At the DOC stall, the ladies learned all about Mitre 10 Takahē Rescue and the Department of Conservation Takahē Recovery Programme.

Their knowledge was tested when they completed a brief quiz. Six winners were drawn from the pile of completed takahē quizzes to receive free family passes to Zealandia to visit the local takahē residents, Puffin and T2.

Amy Brasch pinning the nose on the takahē.

Amy Brasch pinning the nose on the takahē

Have you met Puffin and T2 yet? - posterParticipants also learnt that Wellington has two safe sites for takahē to call home—on Kapiti and Mana Islands. These offshore islands are two of five pest-free islands around New Zealand where takahē can breed safely without the threat of predation.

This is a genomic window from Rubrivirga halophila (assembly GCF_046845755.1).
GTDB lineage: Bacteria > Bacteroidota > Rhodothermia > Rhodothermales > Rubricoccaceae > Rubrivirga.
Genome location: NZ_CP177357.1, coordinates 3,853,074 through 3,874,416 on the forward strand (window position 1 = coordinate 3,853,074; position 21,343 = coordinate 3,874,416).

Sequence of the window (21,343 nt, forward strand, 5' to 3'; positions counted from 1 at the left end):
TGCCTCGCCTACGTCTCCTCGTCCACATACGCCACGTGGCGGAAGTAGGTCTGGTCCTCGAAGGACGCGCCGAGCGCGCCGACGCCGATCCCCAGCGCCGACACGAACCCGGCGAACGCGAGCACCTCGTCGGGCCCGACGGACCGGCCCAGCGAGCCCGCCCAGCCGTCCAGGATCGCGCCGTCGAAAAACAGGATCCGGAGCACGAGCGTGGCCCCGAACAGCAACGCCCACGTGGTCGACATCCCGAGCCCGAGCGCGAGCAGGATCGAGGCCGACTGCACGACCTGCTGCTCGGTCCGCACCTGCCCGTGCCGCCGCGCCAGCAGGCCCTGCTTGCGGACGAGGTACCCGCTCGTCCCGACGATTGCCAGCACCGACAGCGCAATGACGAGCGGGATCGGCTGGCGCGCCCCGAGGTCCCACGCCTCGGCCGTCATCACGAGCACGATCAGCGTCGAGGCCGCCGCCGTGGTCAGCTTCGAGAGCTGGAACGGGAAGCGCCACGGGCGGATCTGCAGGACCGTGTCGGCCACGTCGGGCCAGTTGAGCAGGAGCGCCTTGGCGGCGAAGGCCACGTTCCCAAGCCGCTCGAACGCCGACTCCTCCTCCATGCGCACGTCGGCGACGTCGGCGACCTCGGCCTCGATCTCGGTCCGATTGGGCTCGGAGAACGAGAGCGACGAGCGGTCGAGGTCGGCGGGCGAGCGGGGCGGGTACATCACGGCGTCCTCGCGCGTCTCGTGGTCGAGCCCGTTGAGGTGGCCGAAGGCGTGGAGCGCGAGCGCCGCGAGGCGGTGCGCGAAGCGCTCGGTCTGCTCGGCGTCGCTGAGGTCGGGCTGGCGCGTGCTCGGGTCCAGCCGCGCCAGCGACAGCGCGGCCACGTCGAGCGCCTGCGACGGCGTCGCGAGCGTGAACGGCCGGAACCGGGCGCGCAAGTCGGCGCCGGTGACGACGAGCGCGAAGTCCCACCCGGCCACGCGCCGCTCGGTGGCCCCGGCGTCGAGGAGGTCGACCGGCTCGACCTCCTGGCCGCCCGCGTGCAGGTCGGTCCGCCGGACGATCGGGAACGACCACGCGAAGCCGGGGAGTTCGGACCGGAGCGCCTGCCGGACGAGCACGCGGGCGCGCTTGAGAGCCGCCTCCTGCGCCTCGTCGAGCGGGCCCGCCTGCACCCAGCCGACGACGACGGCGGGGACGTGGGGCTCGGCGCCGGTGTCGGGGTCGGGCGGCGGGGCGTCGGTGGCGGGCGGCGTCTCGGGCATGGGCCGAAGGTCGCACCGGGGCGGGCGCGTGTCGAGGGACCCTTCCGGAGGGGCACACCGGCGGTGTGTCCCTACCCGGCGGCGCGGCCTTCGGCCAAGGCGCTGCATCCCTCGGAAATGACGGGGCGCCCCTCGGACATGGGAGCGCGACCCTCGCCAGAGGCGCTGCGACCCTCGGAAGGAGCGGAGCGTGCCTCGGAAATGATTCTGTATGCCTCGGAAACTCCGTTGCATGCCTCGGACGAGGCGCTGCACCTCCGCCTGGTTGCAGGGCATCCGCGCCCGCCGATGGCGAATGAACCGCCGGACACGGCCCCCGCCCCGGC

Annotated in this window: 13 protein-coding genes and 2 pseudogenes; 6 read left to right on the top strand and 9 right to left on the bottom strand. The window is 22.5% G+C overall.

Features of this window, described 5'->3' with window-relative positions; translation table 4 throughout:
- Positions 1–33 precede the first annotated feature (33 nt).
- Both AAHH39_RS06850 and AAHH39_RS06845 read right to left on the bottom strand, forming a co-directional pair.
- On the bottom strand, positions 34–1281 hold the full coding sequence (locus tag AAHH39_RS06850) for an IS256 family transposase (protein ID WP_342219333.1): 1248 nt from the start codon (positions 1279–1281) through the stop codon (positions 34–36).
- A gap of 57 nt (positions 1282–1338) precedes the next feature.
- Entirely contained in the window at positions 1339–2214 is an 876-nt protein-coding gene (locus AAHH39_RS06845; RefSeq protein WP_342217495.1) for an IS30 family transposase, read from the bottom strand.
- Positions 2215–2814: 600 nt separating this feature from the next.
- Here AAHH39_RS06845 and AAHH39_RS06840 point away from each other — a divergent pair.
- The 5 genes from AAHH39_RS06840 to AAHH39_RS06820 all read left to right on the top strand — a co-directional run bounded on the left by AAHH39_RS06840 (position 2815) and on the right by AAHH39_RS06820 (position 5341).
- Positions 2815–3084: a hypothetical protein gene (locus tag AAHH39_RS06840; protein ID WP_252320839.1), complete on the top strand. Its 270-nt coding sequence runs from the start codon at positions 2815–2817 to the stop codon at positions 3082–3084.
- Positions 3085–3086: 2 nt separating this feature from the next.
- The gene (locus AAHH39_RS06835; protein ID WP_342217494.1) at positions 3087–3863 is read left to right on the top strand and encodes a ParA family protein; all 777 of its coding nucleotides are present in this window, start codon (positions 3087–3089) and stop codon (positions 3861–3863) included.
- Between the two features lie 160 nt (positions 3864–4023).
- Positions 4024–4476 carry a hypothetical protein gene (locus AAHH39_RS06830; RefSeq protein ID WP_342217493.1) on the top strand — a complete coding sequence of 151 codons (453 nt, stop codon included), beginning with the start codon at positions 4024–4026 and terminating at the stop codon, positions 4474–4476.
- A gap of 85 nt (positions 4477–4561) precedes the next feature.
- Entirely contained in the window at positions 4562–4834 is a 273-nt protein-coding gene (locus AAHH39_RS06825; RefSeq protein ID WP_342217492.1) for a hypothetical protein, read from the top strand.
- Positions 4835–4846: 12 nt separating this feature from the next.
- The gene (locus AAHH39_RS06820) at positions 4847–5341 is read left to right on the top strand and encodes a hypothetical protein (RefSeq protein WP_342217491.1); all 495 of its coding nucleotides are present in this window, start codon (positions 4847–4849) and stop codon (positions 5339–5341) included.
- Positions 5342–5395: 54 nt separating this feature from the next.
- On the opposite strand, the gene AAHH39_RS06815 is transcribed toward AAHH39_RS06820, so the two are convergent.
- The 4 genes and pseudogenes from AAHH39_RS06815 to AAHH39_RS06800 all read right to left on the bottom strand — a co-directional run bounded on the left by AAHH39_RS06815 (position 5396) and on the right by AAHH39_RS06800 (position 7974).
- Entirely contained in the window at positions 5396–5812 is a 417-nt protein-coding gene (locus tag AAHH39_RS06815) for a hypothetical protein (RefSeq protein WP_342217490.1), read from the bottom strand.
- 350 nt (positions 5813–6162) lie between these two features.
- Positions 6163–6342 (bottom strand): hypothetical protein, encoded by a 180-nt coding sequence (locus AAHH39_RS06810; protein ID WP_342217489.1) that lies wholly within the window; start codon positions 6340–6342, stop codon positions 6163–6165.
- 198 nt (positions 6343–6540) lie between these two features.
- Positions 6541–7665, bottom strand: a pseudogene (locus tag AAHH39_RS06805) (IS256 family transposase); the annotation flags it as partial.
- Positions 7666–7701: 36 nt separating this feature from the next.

“Mitre 10 MEGA Petone knows how to attract the ladies—what a well attended event!

“It was great to interact with the women and make the connection to the local takahē on Kapiti Island, Mana Island, Mt. Bruce and Zealandia,” said Janna Kostus, DOC Community Partnerships Coordinator.

It is amazing to think that just 65 years ago takahē were so rare that people assumed they were extinct. It’s through conservation efforts, like the DOC Takahē Recovery Programme, that takahē were saved from extinction.

But, takahē still need our help! There are only 260 alive today, which is why Tark is so happy that Mitre 10 MEGA, Zealandia and the lovely ladies of Wellington supported the work of the Takahē Recovery Programme.

The evening raised $775 to give to Takahē Rescue.

By Kiersten McKinley

Assistance from private land owners helped create a record breeding season for the nationally critical threatened kakī/black stilt this year, but not before giving DOC’s Twizel staff the run around.